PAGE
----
Figure 6
Localization of KCa channels in brain tumor tissues from xenogenic rat model and patients of lung cancer brain metastases. KCa channels (green) were localized in the endothelial cells of capillaries (red) in the tumor mass (A). In the contralateral side ...

Discussion

We have studied the presence of KCa channels and B2R in primary brain tumors, however, their occurrence and function in metastatic brain tumors remained to be investigated. In this study, we detected high level expression of KCa channels in CRL-5904 tumor and brain endothelial cells, which is consistent with previous studies showing KCa channels expression in RG2 glioma and endothelial cells [15]. Other investigators have also demonstrated that the expression level of KCa channels correlates with the malignancy grade of glioma in human [36]. Therefore, these data suggest there is an intimate association between KCa channel expression and brain tumor development, which remains to be fully investigated. Additionally, we detected the presence of B2R in CRL-5904 tumor and endothelial cells. Liu et al also showed that B2R are expressed in cultured RG2, C6 and 9L glioma cells, more interestingly, the expression levels of B2R in tumor cells was directly correlated with the increase of BTB permeability induced by bradykinin in a rat glioma model [32]. Thus, the presence of KCachannels or B2R in metastatic brain tumor cells or HBMEC may play a functional role in BTB permeability of metastatic brain tumors.

We examined KCa channel activity on metastatic tumor cells and capillary endothelial cells using a membrane potential assay, which is well-correlated with the patch-clamp method, used to measure changes in membrane potential (FLIPR application note, Molecular devices, CA). We found that NS1619 and bradykinin elicited greater hyperpolarization effects on CRL-5904 than on HBMEC. These findings may reflect a higher level of expression for KCa channels on metastatic tumor cells as compared to endothelial cells. Importantly, the membrane potential change induced by NS1619 lasted 3 times longer than that induced by bradykinin. These data further support the finding, from cellular level, that NS1619-elicited increases in BTB permeability in a glioma model last up to 60 minutes compared to the transient effect of bradykinin, which lasts for about 15~20 minutes [15], partially due to B2R internalization [37]. The current data illustrates that the presence of KCa channel are functional in metastatic brain tumor and endothelial cells. Similar to our findings, Reiser et al demonstrated that bradykinin can directly activate KCa channels in rat glioma cells [38]. Other studies have shown that bradykinin can activate KCa channels through a NO-cGMP signalling pathway [39]. Hence, our present study indicates that bradykinin-activated downstream signals, such as activation of KCachannels, may be modulated to induce membrane potential changes on brain metastatic tumor and endothelial cells.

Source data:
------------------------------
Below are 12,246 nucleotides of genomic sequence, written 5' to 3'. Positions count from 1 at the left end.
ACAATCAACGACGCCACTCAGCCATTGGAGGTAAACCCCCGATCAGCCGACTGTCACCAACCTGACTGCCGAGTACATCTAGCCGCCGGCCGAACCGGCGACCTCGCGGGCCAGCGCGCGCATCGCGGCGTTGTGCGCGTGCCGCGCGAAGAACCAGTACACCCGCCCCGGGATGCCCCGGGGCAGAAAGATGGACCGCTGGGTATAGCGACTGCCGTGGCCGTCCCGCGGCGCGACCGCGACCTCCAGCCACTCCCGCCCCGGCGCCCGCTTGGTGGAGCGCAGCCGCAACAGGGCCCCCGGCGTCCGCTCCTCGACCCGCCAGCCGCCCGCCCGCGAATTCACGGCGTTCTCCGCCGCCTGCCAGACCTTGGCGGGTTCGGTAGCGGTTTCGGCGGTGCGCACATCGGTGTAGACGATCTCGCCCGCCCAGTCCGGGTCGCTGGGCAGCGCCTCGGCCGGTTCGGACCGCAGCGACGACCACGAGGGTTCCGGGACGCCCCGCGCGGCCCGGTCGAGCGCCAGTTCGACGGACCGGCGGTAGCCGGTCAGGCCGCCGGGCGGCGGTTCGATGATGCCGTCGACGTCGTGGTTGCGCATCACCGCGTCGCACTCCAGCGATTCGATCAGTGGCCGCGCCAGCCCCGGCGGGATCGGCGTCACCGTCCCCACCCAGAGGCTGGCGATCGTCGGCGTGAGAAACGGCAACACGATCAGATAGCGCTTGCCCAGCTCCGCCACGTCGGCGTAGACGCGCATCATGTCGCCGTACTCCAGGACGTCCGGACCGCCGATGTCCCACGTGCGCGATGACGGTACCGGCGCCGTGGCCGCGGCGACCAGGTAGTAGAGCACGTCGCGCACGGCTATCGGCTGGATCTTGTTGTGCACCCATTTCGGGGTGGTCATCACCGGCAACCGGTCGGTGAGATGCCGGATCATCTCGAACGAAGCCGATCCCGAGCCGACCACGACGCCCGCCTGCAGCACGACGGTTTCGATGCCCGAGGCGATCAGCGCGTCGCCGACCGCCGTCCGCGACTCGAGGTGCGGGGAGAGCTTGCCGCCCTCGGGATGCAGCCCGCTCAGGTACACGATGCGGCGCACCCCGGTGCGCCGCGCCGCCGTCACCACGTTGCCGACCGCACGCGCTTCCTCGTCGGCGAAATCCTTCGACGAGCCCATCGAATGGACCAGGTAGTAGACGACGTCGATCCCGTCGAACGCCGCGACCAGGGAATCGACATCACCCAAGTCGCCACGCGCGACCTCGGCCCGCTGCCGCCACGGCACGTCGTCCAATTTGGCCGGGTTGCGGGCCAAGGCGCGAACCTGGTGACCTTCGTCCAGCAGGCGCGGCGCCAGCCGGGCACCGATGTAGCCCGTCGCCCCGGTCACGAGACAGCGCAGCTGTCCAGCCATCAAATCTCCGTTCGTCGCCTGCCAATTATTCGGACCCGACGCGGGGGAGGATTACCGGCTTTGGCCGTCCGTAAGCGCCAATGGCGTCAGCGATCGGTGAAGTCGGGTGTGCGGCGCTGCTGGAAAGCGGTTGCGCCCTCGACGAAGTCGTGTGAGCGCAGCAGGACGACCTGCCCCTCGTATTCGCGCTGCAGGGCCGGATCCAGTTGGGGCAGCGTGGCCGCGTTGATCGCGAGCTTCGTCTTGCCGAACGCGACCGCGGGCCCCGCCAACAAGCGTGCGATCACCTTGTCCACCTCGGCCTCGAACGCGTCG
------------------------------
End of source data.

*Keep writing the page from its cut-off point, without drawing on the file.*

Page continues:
The presence of functional KCa channels in metastatic brain tumor and brain endothelial cells suggests that biochemical modulation of KCachannels could play an important role in therapeutic BTB opening. We further investigated whether the KCa channels agonist, NS1619 and bradykinin could selectively enhance BTB permeability in a metastatic brain tumor xenograft model. These results showed that intravenous infusion of NS1619 yielded a two-fold increase the unidirectional transport of a radiotracer into metastatic brain tumors; similar to bradykinin-induced BTB permeability increase in metastatic brain tumor-bearing rats. Our previous studies have demonstrated that higher doses of intravenous bradykinin are required to increase BTB permeability compared to intracarotid infusion of bradykinin, reflecting the influence of the first pass effect with intracarotid delivery [15]. In a glioma model, it has been reported that the effects of bradykinin on BTB permeability mediated by B2R resulted in enhanced drug delivery to glioma [40]; and this effect could be attenuated by coinfusion with IBTX [15]. In this metastatic brain tumor model, we further demonstrate the presence of B2R and confirm that the bradykinin effect on permeability is mediated via KCa channels. Consistent with previous studies [41], current data confirms the selective increase of BTB permeability in brain metastatic tumors but not normal brain tissue. These results suggest that biochemical modulation of KCa channel induces a selective BTB opening in metastatic brain tumor.

Confocal images showed KCa channels overexpression in tumor tissue and tumor microvessels as compared with normal brain. More importantly, the tumor capillaries showed co-localization of KCa channels and vWF in tumor area of CRL-5904 tumor and in human metastatic brain tumor tissue. To further study the interaction between tumor and endothelial cells, we co-cultured CRL-5904 metastatic brain tumors and brain endothelial cells. We show that mRNA expression of KCa channels is upregulated in co-cultured cells compared to indivdual cultures. These data suggest that increased KCa channel expression and their activity in tumor endothelial cells maybe due to the tumor micro-environment or cell-to-cell communication between tumor and microvessel endothelial cells. This is consistent with reports that brain tumor cells increase KATP channel expression in endothelial cells[16].